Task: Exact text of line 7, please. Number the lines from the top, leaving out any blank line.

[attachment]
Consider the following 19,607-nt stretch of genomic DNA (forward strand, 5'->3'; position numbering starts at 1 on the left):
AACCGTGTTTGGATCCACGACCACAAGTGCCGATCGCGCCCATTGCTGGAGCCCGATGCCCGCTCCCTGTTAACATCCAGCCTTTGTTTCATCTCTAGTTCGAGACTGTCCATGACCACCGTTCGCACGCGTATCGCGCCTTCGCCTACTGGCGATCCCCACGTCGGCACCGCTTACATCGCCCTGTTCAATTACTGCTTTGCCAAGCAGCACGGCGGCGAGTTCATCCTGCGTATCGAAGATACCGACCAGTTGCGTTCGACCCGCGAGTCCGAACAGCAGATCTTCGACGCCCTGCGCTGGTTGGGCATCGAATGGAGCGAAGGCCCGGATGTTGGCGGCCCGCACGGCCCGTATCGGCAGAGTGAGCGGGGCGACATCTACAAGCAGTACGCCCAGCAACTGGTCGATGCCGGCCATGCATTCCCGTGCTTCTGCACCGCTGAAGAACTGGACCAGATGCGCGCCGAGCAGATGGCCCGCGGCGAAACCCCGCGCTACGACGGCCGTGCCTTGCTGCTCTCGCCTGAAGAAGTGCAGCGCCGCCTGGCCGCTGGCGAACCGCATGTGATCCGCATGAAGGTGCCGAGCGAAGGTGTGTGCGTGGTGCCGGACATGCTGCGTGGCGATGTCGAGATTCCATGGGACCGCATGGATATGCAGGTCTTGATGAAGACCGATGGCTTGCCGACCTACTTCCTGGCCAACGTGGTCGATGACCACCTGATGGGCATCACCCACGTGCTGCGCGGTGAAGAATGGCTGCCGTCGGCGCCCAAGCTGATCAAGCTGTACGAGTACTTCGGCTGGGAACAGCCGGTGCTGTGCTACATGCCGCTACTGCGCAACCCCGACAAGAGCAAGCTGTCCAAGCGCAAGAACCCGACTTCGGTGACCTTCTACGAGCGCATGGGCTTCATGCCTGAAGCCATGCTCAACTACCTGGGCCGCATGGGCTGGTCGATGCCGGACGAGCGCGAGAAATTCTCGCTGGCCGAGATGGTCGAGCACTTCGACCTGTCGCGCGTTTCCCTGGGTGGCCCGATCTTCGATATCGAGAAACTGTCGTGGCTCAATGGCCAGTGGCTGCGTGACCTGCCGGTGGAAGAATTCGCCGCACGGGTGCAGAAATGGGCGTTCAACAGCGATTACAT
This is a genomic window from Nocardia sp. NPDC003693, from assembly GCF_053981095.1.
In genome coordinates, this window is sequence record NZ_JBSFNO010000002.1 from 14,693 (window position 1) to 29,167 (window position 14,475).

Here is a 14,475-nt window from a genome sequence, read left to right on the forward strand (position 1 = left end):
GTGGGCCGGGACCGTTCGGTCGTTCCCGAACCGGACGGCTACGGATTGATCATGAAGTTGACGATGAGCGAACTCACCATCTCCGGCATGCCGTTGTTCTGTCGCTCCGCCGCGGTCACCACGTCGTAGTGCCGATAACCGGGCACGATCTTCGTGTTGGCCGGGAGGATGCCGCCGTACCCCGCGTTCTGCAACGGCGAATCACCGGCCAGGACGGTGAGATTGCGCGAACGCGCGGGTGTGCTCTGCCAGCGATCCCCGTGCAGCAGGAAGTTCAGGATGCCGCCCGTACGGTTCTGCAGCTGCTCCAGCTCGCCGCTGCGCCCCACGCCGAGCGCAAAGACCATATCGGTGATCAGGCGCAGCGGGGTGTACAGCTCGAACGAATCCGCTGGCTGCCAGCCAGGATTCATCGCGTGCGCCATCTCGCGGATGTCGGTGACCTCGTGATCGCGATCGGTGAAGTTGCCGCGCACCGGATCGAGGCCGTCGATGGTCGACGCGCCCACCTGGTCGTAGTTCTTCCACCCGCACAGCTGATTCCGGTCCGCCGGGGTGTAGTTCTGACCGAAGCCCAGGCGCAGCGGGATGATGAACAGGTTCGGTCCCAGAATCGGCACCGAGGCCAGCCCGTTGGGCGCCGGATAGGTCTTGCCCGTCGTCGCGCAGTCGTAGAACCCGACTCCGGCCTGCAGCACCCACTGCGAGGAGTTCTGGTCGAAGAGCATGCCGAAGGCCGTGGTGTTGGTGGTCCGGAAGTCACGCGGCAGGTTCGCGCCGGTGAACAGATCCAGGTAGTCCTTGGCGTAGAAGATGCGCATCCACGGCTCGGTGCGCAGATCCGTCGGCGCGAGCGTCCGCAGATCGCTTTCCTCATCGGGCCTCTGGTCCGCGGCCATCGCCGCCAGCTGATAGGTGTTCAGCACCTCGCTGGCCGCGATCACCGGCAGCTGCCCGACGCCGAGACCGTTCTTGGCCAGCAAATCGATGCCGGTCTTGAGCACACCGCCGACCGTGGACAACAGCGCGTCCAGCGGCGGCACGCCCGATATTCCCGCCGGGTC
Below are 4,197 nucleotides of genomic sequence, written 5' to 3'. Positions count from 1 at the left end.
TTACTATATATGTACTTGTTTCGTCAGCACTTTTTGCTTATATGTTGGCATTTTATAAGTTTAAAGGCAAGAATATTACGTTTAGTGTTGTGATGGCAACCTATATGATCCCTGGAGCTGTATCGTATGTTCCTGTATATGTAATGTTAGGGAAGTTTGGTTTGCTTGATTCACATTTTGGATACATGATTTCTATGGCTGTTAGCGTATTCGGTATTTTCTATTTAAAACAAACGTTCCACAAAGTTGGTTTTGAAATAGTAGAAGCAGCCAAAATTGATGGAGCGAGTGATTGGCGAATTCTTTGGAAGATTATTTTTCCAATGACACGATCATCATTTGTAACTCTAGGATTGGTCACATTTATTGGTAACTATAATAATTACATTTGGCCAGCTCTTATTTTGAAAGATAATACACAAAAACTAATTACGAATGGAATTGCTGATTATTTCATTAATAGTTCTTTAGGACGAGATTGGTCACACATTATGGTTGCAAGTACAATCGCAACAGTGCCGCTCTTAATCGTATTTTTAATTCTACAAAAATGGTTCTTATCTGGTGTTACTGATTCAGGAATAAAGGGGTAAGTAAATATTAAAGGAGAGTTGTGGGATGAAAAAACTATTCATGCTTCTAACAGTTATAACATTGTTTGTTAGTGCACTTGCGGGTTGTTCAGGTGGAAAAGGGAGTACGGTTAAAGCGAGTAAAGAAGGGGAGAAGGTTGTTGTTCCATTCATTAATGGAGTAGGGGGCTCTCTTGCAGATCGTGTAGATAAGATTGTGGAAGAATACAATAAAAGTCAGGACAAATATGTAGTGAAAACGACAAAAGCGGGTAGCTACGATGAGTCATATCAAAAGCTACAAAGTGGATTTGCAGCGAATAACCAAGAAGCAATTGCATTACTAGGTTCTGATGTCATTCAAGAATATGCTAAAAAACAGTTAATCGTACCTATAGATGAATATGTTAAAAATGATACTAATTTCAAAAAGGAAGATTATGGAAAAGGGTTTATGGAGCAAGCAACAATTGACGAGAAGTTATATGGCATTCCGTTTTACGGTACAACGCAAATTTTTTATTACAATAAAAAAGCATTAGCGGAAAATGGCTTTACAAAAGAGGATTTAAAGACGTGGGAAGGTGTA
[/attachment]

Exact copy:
Below are 4,197 nucleotides of genomic sequence, written 5' to 3'. Positions count from 1 at the left end.